ATLANTIC CITY — There’s always pressure for chefs at high-profile events. But even more daunting is preparing meals for all your peers.
“With every big chef here, it’s very special — and it’s very stressful,” said Bobby Hettmannsperger, director of culinary operations for Golden Nugget Atlantic City. “But I’m glad to do it.”
The occasion was the 42nd annual Presidents Charity Scholarship Ball, held by the American Culinary Federation Professional Chefs Association of South Jersey. The finest chefs and food industry representatives in the region gathered at the Golden Nugget on Sunday to support the group’s charity work — and enjoy some great food.
“The event raises money for educational programs, scholarships and community services,” said South Jersey Chapter President David Goldstein, of Northfield. “We have accomplished a lot of great things the last few years. At the Vineland Memorial Nursing Home, we feed 300 veterans just to say thank you for their service. We award scholarships to students, we’ve done educational programs at schools such as ‘Chef and Child,’ and we’ve helped many chefs get certified.”
The national organization has about 30,000 members, of which about 100 are in the South Jersey chapter. The ball is the group’s biggest chance to shine.
“It’s something we look forward to every year,” said treasurer Wolfgang Geckeler, of Galloway Township. “This is the culmination of everything we do all year.”
Among the delicacies served at rows of tables at the front of the ballroom were Peking duck, Asian-style roasted pig, king crab dumplings, whole roasted golden tilefish and assorted caviar with chef-paired premium vodka.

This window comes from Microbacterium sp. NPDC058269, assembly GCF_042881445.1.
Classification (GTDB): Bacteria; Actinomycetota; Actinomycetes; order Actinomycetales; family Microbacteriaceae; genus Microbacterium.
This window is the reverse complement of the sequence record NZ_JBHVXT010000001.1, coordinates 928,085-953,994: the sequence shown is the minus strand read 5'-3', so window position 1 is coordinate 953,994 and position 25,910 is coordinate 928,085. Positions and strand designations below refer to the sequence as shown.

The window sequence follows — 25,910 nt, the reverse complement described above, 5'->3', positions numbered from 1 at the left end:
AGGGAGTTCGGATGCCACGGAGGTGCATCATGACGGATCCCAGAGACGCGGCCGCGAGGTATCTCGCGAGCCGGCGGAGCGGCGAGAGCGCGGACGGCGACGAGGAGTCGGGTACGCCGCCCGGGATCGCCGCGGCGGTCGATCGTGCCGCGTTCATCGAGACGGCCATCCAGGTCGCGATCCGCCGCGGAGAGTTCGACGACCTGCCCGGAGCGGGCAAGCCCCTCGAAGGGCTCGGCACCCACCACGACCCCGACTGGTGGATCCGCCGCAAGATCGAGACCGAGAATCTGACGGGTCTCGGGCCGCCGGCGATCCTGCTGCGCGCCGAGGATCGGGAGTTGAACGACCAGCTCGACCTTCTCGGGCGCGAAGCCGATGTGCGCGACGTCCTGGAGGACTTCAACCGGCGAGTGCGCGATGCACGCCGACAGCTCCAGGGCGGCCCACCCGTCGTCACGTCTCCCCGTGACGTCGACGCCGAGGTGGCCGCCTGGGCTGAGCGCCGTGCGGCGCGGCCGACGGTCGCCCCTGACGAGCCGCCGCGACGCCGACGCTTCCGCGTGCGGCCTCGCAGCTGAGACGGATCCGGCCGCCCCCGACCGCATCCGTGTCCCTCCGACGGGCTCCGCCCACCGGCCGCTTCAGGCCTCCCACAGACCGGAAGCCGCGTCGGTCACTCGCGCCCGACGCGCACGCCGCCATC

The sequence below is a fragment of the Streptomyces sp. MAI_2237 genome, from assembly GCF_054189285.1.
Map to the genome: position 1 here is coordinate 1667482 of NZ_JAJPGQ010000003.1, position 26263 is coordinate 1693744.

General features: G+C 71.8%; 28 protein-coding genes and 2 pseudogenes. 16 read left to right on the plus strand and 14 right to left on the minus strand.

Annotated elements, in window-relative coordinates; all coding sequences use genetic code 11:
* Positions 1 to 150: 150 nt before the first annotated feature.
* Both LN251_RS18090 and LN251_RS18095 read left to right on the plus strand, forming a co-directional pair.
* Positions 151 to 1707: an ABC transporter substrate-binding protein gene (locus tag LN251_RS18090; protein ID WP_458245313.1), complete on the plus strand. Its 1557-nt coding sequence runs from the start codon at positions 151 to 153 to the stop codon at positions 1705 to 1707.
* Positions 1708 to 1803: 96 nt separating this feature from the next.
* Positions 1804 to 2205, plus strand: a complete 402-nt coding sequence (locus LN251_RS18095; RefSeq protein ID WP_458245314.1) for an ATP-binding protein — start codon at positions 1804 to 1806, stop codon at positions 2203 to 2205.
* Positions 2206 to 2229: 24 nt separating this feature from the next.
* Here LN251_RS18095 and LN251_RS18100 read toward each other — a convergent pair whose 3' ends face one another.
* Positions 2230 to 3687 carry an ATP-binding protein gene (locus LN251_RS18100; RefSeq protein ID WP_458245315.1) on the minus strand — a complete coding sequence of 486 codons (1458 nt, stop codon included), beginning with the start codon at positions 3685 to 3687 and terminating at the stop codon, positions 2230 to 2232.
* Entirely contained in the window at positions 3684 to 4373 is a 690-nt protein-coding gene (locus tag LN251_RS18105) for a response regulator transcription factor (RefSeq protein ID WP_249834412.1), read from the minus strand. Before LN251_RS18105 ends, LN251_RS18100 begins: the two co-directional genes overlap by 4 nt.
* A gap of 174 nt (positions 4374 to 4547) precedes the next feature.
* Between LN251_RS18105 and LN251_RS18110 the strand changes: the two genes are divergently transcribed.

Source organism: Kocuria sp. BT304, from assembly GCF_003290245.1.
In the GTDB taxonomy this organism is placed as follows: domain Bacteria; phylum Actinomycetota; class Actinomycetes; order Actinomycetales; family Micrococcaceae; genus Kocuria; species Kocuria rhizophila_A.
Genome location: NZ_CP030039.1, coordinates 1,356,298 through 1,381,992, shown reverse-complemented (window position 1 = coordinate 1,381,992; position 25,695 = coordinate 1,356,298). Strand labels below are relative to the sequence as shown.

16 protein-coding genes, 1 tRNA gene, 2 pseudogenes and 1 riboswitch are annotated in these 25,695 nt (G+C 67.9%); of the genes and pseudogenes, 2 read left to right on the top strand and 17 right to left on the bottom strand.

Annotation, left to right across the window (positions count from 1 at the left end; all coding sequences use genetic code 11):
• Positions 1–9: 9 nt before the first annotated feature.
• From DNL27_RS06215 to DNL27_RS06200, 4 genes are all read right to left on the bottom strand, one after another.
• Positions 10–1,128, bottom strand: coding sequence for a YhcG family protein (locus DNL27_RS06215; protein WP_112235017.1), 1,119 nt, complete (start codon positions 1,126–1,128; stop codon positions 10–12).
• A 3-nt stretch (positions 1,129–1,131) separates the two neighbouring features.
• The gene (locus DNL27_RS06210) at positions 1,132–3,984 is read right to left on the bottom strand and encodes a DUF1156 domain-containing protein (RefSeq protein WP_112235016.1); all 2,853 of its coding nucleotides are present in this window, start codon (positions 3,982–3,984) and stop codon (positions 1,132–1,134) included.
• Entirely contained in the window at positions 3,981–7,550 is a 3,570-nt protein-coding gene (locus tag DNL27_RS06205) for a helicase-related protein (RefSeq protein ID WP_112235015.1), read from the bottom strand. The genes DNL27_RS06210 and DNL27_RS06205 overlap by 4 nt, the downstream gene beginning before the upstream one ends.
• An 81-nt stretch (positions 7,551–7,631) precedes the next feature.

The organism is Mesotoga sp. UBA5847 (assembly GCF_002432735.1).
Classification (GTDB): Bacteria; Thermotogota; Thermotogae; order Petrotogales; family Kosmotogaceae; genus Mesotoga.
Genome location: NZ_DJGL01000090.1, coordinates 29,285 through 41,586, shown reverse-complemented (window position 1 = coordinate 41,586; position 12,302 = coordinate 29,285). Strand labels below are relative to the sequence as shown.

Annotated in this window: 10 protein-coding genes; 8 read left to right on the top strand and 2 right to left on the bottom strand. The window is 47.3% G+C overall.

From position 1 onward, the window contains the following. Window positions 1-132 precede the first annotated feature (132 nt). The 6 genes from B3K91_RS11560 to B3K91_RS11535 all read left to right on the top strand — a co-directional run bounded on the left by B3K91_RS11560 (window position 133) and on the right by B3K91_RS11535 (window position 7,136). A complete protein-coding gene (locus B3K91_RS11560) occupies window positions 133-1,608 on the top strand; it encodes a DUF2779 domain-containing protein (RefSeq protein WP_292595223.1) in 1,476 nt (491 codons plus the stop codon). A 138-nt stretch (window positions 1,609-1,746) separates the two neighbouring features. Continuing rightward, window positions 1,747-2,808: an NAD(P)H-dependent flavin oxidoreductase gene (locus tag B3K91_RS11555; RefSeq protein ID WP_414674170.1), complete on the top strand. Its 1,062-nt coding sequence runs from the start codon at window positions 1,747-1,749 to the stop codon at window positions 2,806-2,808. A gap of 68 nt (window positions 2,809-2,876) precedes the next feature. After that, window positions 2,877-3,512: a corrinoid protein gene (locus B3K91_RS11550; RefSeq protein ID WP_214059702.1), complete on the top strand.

Serving the golden tilefish was Sam Burgess, 17, of Smithville, Galloway Township, one of the Atlantic County Institute of Technology culinary students on hand.
“This is a gorgeous event,” Burgess said. “I really like the SJCA, and it’s not the first time I’m helping at one of their events. I’m at the veterans’ home for brunches on different weekends. It’s just an honor to be able to work with other people in the industry, and we want people to know what they’re doing.”
Joe LaPorte, of Egg Harbor Township, is food and beverage culinary manager at Revel Casino-Hotel.
“It’s a great thing they do,” LaPorte said. “Helping kids, and not just at culinary schools, like with their cooking demonstrations for kids.”
“The food’s great, it’s a nice crowd — it’s beautiful,” said Joe James, director of catering at the Tropicana Casino and Resort.
There were also people in the food industry, such as Bill Gabriel, of Galloway Township, owner of Paris Produce Co. of Pleasantville, and Susan Cohen, of North Jersey, with AdvancePierre Foods.
“The food is spectacular,” Cohen said. “They just wow you with creativity and talent.”
Also in attendance were state Sen. Jim Whelan and Assemblyman Vince Mazzeo, both D-Atlantic, and Atlantic City Mayor Don Guardian, attending his first culinary ball as mayor.
“I’m just delighted to be here,” Guardian said. “Certainly the food and displays are extraordinary, and I’m obviously delighted how there’s so many chefs in one community.”
Awards were handed out at the ball, including to Pastry Chef of the Year Terry Wargo, of Tropicana, and Purveyors of the Year Tony Panicelli of Tabasco and Daniele Merighi of US Foods.
As for the Chef of the Year, Goldstein said before the ball began that it would be none other than Hettmannsperger.
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